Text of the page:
And while just under 60% of Australians believe the minimum repayment income – the threshold when debt holders begin repaying their loans – should be raised to the median wage, there was less support for wiping all existing student debts. Just 40% were in agreement.
Greens senator and education spokesperson Mehreen Faruqi said the figures indicated the student debt system needed urgent reform:
Student debts are too high, growing too fast and taking too long to pay off. The verdict on student debt indexation is in and it’s damning. The government should be wiping all student debt but at the very least, it should get its head out of the sand and abolish indexation now.
Good morning and thanks for joining us for live coverage of the day’s news. I’m Martin Farrer and I’ve got a few overnight stories for you for starters before my colleague Rafqa Touma serves you the main courses.
Melburnians were shaken by a 4.6 magnitude earthquake at 1.32am, a tremor that follows one of 3.8 a month ago. The Bureau of Meteorology said the earthquake’s epicentre was in Rawson, north of Traralgon, in Gippsland, 170km east of the state’s capital. There was no tsunami risk, BoM said. There has been damage or injuries reported so far.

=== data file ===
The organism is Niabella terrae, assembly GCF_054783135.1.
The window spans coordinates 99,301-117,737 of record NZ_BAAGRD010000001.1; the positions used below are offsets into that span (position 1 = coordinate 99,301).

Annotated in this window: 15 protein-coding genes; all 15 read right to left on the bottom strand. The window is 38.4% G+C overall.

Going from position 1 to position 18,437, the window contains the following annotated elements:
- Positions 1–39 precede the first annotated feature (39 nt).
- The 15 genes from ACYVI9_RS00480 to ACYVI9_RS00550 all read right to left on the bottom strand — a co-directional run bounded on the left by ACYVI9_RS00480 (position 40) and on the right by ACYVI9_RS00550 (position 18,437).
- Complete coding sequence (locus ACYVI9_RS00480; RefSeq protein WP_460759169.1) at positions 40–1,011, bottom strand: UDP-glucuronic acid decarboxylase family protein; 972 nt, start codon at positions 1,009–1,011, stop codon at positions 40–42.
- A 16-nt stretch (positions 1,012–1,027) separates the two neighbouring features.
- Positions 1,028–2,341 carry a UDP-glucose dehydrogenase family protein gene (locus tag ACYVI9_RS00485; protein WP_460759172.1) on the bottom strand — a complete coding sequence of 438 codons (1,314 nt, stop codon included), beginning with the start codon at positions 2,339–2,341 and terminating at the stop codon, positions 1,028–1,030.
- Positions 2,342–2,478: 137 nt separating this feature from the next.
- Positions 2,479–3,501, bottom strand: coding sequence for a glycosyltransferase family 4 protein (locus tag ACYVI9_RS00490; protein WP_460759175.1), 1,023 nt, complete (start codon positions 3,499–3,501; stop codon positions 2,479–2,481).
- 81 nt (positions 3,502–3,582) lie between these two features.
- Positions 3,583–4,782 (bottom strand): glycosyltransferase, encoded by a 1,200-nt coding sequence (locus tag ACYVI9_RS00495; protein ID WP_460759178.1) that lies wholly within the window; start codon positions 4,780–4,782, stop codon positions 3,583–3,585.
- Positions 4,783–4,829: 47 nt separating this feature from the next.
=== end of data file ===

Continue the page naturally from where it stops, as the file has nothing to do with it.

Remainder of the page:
Our top story this morning is another one exposing the harsh treatment of youth offenders, with children being locked in their cells for up to 23 consecutive hours partly due to staffing shortages at South Australia’s detention centre. The state’s guardian for young people says the situation is “shocking” and some children are self-harming to be admitted to hospital to get a break. At the same time the average hours spent in school dropped from just over three hours a day to one.
“I am the boss, even when you’re the premier.” Daryl Maguire’s words to Gladys Berejiklian, revealed in excruciating detail by the Icac inquiry, lie at the heart of the corruption scandal that brought down the popular NSW premier. While she says she served the state to her best ability, Christopher Knaus asks why she kept secrets from her colleagues and voters.